Accordion History in Africa
Accordion History


We are used to hearing traditional African music based on percussion, but the accordion was very popular between 1880 and 1940. The white missionaries probably introduced the accordion into Africa, and much of the continent's music played with accordions is a mixture of Christian hymns and Latin songs.

The popularity of the accordion was probably due to it's sturdy construction and portability. But during the second world war, the guitar became fashionable (and many other Western instruments) and the "old style" symbolised by the accordion lost favour.

Though many Africans played the accordion, few names are recorded. Most musicians were only known to those living in the immediate vicinity, or perhaps the next village. However, in each African country where the accordion has been popular, we can find at least one celebrity. Here we have brief details for countries within Africa.


The accordion was more popular in Gabon than in any other West African country. It was introduced at the beginning of the 20th century by sailors, along with the concertina and the harmonica. Kwame Asare (nick-named "Sam") began recording accordion and concertina music in Great Britain. He was taught the dagomba style of playing (a two fingered technique) by a sailor.


In the 1940s, the High Life Band of E.T. Mansah had an accordionist, and several records had accordions and concertinas on them. The accordion is not known to be played in Ghana today.


Muranga Wagatonyie recorded a tape in 1970 on the single row diatonic accordion. It had African tunes and a Western style waltz., and was accompanied by guitar on some tunes. In 1940s recordings featuring the Maringa style, the accordion is the principal instrument. Unfortunately, there is no trace of the accordion in Kenya today.


Over the years, Lesotho developed a strong accordion tradition, and today it is played in modern Sotho pop music bands. It is accompanied by tambourines, guitars and bass guitars. The musicians are semi-professional, performing on weekends. There are accordionists in the group "Tau La Linare. The people of Southern Sotho adopted the accordion into their traditional music, and have the accordion as the principal instrument. The accordion is sometimes accompanied by the bass guitar and percussion.


In the early 1930's, "Juju Music" appeared in urban areas of Nigeria. This style incorporated traditional everyday work music and elaborate concert music, accompanied by percussion and singing. In the 1940s, the accordion was adapted to this style by I.K Daïro, the pioneer of the Juju melodeon. A self-taught accordionist, he created "The Morning Star Orchestra" in 1954. In 1963 he was made a "Member of the Order of the British Empire", and has played in London and Japan.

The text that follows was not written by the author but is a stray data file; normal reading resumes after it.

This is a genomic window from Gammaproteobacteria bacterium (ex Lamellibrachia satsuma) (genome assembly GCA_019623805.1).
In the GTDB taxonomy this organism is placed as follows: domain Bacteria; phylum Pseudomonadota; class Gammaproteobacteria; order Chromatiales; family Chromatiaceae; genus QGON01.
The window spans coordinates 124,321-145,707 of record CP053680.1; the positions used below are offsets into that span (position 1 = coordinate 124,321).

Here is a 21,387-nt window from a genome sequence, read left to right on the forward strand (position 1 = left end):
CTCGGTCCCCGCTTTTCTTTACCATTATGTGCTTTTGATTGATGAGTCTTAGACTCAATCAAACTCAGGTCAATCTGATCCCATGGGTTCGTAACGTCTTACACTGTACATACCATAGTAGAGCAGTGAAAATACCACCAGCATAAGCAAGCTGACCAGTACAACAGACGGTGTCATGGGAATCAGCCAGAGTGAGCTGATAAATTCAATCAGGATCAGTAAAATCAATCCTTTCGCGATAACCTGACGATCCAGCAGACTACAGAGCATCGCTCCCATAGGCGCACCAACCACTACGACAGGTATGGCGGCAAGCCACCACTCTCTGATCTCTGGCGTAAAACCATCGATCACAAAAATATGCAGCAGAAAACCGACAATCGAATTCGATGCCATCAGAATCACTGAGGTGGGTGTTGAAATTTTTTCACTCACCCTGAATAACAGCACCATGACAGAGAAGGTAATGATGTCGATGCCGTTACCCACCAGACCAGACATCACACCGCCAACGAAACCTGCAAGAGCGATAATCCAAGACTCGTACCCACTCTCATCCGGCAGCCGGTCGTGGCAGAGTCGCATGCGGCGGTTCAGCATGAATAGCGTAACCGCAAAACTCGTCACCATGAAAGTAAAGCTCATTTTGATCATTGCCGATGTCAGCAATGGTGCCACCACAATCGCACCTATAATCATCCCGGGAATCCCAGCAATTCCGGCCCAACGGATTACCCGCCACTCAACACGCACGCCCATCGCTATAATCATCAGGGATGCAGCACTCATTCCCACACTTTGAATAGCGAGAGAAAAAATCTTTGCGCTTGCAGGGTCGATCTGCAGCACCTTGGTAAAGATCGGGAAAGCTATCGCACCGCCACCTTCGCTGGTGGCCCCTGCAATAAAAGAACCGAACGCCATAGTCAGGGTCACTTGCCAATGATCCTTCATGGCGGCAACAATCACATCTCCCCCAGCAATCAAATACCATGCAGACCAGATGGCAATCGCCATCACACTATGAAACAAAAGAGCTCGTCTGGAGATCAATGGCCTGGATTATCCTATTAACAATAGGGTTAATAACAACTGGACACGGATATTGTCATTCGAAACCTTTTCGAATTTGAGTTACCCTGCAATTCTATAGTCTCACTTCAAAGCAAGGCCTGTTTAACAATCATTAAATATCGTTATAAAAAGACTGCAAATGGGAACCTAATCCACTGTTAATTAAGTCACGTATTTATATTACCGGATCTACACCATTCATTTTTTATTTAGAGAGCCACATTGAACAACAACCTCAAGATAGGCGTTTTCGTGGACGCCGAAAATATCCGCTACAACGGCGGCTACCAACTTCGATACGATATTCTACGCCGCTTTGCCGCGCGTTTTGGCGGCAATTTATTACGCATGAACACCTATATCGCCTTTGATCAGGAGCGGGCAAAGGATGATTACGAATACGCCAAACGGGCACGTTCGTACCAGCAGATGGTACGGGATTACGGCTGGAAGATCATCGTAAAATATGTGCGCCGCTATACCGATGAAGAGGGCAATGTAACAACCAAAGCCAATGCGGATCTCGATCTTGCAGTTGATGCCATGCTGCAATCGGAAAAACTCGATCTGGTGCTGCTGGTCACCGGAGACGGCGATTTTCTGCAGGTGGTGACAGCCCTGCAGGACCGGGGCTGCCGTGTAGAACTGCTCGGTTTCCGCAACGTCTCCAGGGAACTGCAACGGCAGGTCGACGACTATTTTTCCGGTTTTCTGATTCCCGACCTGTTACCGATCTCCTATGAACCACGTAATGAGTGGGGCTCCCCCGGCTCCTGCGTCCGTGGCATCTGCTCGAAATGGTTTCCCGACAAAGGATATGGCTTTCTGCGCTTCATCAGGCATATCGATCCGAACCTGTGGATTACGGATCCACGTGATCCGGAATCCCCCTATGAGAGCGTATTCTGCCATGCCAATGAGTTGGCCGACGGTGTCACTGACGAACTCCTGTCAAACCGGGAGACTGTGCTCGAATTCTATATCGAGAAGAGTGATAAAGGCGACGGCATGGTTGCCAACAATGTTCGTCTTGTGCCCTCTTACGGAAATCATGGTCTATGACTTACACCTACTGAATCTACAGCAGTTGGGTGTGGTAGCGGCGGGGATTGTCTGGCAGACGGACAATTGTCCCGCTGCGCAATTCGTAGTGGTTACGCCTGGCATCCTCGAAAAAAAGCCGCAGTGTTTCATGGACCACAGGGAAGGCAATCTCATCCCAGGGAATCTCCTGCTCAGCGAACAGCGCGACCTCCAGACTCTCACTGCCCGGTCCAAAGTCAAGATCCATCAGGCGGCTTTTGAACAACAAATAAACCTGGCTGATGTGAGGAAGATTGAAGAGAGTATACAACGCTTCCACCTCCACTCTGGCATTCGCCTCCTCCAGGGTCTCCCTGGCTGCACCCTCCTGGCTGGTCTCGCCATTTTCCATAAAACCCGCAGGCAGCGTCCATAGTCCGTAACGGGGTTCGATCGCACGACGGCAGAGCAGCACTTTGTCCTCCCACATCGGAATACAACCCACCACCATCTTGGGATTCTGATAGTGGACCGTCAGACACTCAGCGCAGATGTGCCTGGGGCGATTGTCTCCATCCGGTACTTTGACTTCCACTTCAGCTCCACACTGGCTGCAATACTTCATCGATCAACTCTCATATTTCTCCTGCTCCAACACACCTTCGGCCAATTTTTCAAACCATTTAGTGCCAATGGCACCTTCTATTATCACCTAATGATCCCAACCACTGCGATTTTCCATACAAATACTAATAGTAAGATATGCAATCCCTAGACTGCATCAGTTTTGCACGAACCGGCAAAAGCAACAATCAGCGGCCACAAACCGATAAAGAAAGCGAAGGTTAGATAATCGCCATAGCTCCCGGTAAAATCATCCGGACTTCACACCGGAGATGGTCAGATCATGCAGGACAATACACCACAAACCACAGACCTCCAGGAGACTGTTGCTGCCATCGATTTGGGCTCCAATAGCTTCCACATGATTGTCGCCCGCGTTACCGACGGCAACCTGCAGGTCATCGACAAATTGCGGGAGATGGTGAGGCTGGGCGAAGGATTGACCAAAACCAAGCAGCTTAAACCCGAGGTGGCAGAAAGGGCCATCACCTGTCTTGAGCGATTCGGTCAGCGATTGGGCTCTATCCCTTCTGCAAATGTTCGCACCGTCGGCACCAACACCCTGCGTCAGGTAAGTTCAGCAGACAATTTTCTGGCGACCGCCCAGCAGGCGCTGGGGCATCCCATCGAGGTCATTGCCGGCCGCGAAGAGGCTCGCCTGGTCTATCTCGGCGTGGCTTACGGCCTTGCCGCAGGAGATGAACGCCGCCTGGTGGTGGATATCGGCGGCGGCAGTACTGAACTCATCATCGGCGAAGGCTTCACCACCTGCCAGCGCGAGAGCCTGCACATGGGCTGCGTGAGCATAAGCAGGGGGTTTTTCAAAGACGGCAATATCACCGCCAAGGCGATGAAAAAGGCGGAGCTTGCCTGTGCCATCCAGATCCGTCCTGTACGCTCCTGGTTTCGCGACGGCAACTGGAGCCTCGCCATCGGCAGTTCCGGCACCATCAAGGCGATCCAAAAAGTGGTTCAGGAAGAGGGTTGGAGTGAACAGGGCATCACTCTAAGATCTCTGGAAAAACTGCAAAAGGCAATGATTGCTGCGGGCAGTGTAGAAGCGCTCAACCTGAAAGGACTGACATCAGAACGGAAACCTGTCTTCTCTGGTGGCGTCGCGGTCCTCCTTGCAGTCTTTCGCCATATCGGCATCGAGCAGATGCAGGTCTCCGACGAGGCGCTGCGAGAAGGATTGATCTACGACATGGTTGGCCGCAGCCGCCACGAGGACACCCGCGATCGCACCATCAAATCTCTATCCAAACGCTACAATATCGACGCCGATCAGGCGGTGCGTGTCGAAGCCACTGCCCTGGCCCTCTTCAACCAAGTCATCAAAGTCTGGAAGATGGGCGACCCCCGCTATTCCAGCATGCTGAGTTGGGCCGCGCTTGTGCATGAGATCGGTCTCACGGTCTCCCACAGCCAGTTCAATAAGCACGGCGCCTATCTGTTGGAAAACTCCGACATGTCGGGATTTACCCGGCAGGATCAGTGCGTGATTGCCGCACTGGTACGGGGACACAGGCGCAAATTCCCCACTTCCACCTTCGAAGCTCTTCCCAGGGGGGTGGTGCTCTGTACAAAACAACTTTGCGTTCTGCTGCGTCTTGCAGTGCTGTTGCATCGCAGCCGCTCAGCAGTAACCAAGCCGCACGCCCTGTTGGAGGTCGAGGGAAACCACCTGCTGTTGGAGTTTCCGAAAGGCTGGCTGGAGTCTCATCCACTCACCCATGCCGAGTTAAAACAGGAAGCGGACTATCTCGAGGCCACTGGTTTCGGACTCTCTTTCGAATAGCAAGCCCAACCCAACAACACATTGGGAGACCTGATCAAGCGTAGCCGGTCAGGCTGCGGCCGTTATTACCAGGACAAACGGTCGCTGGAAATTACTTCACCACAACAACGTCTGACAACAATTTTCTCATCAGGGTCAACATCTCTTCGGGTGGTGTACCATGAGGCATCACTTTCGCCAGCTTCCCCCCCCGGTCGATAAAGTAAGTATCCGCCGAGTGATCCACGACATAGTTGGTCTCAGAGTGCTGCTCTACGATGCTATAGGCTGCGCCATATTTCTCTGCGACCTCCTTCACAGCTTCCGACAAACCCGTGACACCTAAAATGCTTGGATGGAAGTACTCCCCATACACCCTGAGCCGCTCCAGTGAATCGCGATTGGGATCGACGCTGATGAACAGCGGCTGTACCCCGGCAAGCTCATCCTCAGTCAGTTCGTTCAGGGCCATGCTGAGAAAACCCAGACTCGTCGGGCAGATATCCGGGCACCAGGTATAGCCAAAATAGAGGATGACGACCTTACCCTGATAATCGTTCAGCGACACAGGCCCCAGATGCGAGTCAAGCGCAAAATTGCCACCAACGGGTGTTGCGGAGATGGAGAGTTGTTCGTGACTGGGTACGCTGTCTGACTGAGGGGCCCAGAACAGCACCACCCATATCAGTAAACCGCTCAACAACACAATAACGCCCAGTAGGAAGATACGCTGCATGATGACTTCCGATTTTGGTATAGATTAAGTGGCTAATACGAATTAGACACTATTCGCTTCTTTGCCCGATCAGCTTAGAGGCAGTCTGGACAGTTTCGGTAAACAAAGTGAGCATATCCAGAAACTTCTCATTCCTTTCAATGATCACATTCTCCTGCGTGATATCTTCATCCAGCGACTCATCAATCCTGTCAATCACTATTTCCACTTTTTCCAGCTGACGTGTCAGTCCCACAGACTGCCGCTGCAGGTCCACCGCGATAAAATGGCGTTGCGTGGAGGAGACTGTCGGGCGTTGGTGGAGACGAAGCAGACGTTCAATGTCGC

The accordion was played by the Mende tribe. They occupied a 2600 km square piece of land in the south-east of the country. Generally, bands included Western instruments such as the guitar, the harmonica, a plastic recorder, and the accordion, which became very popular. Salias Koroma (b 1903) emerged from the Yelibah clan. Koroma's father Boboi Kandor was also an accordion player, and gave his son an accordion, telling him he had to learn to play, so he taught himself. Salias Koroma has recorded numerous records, had his biography recorded by Herbert Hinzen. He has also had a book published.


The accordion can be found in Soweto street bands on the outskirts of Johannesburg, and in bands of the Afrikaner people. They play a music called "Boeremusiek", usually on the concertina. One of the most famous Afrikaner accordionists is Nico Carstens, who has played the piano accordion for over 50 years. Some of his recordings were released on Capital Records in the USA. He has been called the "King of Boeremusiek".


The Bambala people, originally from the Bandudu region, played the accordion at parties and family events. They were strongly influenced by American missionaries. In the 1940's, Antonie Wendo introduced foreign rhythms on the accordion. This became popular in clubs and bars. His group "Victoria", played rhumbas and cha-chas. In the 1950's he opened his own establishment, where numerous musicians invented what was later to be called "OK Jazz". Among these bar musicians was the accordionist Feruzi, who made the Rhumba popular.


Ally Salin played the accordion in a band at a local music club early this century. The club was made up of 42 musicians and 2 technicians. Along with the accordion it apparently had strings, organ, percussion, electric guitar, and vocals. Mwachano Juma also played the accordion in one of these clubs.
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